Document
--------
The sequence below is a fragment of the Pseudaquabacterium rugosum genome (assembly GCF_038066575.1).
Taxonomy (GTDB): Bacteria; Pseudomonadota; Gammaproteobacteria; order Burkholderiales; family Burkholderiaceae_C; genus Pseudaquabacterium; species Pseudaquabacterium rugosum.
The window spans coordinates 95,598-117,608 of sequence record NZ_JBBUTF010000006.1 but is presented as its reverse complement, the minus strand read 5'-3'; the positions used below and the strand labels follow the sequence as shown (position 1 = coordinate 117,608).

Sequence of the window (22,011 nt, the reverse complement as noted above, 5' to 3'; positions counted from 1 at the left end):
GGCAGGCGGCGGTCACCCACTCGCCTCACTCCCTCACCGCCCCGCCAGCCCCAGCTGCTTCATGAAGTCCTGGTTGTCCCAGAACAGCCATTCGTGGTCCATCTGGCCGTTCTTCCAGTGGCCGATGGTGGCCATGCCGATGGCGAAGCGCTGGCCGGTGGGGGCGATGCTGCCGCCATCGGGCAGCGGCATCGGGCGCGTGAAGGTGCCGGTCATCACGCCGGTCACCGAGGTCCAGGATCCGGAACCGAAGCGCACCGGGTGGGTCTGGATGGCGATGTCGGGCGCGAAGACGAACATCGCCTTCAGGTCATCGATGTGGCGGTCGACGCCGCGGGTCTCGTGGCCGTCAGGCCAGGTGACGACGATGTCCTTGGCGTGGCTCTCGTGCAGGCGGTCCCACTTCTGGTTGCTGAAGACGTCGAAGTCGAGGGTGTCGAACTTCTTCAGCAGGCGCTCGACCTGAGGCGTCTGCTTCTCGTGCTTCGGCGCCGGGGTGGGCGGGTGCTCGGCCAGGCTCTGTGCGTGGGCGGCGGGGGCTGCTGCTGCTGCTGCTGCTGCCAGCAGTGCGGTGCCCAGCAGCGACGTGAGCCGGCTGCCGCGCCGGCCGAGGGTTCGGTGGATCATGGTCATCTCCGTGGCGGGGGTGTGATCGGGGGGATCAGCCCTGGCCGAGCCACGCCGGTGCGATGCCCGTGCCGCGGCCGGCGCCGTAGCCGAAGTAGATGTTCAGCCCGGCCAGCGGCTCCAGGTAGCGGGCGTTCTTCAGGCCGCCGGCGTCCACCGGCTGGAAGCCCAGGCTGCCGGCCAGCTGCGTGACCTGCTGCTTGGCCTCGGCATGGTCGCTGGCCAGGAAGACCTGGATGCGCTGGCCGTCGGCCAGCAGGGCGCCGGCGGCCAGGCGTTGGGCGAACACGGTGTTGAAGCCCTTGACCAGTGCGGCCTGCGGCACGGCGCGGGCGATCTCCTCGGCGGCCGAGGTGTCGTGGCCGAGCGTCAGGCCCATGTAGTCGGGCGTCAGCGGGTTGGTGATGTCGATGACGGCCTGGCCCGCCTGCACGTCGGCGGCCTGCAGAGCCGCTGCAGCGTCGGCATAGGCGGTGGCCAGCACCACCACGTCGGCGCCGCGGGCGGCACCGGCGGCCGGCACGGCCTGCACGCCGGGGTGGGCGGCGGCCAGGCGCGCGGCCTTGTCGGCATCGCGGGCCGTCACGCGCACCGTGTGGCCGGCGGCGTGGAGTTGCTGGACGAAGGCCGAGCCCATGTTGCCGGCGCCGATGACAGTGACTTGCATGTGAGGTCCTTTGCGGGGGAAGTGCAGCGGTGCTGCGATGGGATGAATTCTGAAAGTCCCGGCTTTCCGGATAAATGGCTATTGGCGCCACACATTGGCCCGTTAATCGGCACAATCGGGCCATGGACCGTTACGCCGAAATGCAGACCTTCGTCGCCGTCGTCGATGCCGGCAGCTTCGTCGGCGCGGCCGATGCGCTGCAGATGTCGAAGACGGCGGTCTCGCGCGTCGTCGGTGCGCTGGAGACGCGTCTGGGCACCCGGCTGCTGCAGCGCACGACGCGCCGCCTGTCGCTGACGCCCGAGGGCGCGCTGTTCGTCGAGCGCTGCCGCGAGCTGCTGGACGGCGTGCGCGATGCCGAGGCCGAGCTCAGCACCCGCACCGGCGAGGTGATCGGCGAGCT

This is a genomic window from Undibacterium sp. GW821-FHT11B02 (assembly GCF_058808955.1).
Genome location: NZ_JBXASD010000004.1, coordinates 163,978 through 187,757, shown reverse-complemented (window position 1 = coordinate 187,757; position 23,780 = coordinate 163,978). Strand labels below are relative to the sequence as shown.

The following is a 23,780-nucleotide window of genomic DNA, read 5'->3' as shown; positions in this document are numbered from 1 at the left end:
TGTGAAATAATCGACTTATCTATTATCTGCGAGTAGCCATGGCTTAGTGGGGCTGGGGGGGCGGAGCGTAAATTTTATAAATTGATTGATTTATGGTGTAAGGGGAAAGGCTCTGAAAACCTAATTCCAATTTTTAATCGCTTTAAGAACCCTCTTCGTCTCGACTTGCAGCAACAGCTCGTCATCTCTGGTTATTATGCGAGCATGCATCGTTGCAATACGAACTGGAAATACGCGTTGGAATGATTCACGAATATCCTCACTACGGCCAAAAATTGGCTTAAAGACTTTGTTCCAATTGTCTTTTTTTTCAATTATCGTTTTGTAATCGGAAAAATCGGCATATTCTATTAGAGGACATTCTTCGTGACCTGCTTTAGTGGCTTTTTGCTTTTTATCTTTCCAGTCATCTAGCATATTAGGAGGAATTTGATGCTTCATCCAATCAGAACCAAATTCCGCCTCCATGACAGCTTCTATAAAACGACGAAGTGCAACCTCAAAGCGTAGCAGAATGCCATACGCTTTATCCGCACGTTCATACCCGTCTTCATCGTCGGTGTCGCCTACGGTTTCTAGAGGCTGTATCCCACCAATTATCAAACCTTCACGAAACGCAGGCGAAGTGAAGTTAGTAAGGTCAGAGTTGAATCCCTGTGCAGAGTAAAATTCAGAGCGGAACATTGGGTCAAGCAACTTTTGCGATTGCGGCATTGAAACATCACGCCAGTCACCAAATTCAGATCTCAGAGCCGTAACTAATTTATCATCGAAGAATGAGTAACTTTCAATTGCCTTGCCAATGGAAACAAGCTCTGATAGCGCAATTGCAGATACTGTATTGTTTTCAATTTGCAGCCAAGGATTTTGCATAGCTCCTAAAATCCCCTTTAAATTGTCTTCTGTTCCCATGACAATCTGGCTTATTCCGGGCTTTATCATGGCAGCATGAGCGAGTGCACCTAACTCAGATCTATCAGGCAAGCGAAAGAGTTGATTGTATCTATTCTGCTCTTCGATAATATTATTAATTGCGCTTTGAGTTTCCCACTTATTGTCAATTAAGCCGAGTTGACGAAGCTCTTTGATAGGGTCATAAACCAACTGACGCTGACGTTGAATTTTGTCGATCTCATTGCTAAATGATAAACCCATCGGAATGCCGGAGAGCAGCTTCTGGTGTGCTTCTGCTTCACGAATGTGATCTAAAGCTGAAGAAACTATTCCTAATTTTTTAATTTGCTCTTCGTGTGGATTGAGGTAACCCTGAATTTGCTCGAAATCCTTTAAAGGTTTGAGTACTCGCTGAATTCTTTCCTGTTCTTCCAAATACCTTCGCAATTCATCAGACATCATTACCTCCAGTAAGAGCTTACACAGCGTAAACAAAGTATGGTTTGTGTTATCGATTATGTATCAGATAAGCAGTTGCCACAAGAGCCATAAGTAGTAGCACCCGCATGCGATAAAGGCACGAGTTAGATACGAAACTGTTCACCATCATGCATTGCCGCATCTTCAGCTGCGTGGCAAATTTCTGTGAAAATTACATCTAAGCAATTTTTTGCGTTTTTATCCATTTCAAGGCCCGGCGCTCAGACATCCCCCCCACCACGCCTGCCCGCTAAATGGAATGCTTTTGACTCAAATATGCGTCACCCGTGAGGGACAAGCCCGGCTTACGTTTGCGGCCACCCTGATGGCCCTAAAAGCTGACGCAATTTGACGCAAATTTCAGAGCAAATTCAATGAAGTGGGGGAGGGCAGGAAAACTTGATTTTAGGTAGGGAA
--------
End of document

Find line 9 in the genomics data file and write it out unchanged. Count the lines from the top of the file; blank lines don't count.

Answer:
TGTGAAATAATCGACTTATCTATTATCTGCGAGTAGCCATGGCTTAGTGGGGCTGGGGGGGCGGAGCGTAAATTTTATAAATTGATTGATTTATGGTGTAAGGGGAAAGGCTCTGAAAACCTAATTCCAATTTTTAATCGCTTTAAGAACCCTCTTCGTCTCGACTTGCAGCAACAGCTCGTCATCTCTGGTTATTATGCGAGCATGCATCGTTGCAATACGAACTGGAAATACGCGTTGGAATGATTCACGAATATCCTCACTACGGCCAAAAATTGGCTTAAAGACTTTGTTCCAATTGTCTTTTTTTTCAATTATCGTTTTGTAATCGGAAAAATCGGCATATTCTATTAGAGGACATTCTTCGTGACCTGCTTTAGTGGCTTTTTGCTTTTTATCTTTCCAGTCATCTAGCATATTAGGAGGAATTTGATGCTTCATCCAATCAGAACCAAATTCCGCCTCCATGACAGCTTCTATAAAACGACGAAGTGCAACCTCAAAGCGTAGCAGAATGCCATACGCTTTATCCGCACGTTCATACCCGTCTTCATCGTCGGTGTCGCCTACGGTTTCTAGAGGCTGTATCCCACCAATTATCAAACCTTCACGAAACGCAGGCGAAGTGAAGTTAGTAAGGTCAGAGTTGAATCCCTGTGCAGAGTAAAATTCAGAGCGGAACATTGGGTCAAGCAACTTTTGCGATTGCGGCATTGAAACATCACGCCAGTCACCAAATTCAGATCTCAGAGCCGTAACTAATTTATCATCGAAGAATGAGTAACTTTCAATTGCCTTGCCAATGGAAACAAGCTCTGATAGCGCAATTGCAGATACTGTATTGTTTTCAATTTGCAGCCAAGGATTTTGCATAGCTCCTAAAATCCCCTTTAAATTGTCTTCTGTTCCCATGACAATCTGGCTTATTCCGGGCTTTATCATGGCAGCATGAGCGAGTGCACCTAACTCAGATCTATCAGGCAAGCGAAAGAGTTGATTGTATCTATTCTGCTCTTCGATAATATTATTAATTGCGCTTTGAGTTTCCCACTTATTGTCAATTAAGCCGAGTTGACGAAGCTCTTTGATAGGGTCATAAACCAACTGACGCTGACGTTGAATTTTGTCGATCTCATTGCTAAATGATAAACCCATCGGAATGCCGGAGAGCAGCTTCTGGTGTGCTTCTGCTTCACGAATGTGATCTAAAGCTGAAGAAACTATTCCTAATTTTTTAATTTGCTCTTCGTGTGGATTGAGGTAACCCTGAATTTGCTCGAAATCCTTTAAAGGTTTGAGTACTCGCTGAATTCTTTCCTGTTCTTCCAAATACCTTCGCAATTCATCAGACATCATTACCTCCAGTAAGAGCTTACACAGCGTAAACAAAGTATGGTTTGTGTTATCGATTATGTATCAGATAAGCAGTTGCCACAAGAGCCATAAGTAGTAGCACCCGCATGCGATAAAGGCACGAGTTAGATACGAAACTGTTCACCATCATGCATTGCCGCATCTTCAGCTGCGTGGCAAATTTCTGTGAAAATTACATCTAAGCAATTTTTTGCGTTTTTATCCATTTCAAGGCCCGGCGCTCAGACATCCCCCCCACCACGCCTGCCCGCTAAATGGAATGCTTTTGACTCAAATATGCGTCACCCGTGAGGGACAAGCCCGGCTTACGTTTGCGGCCACCCTGATGGCCCTAAAAGCTGACGCAATTTGACGCAAATTTCAGAGCAAATTCAATGAAGTGGGGGAGGGCAGGAAAACTTGATTTTAGGTAGGGAA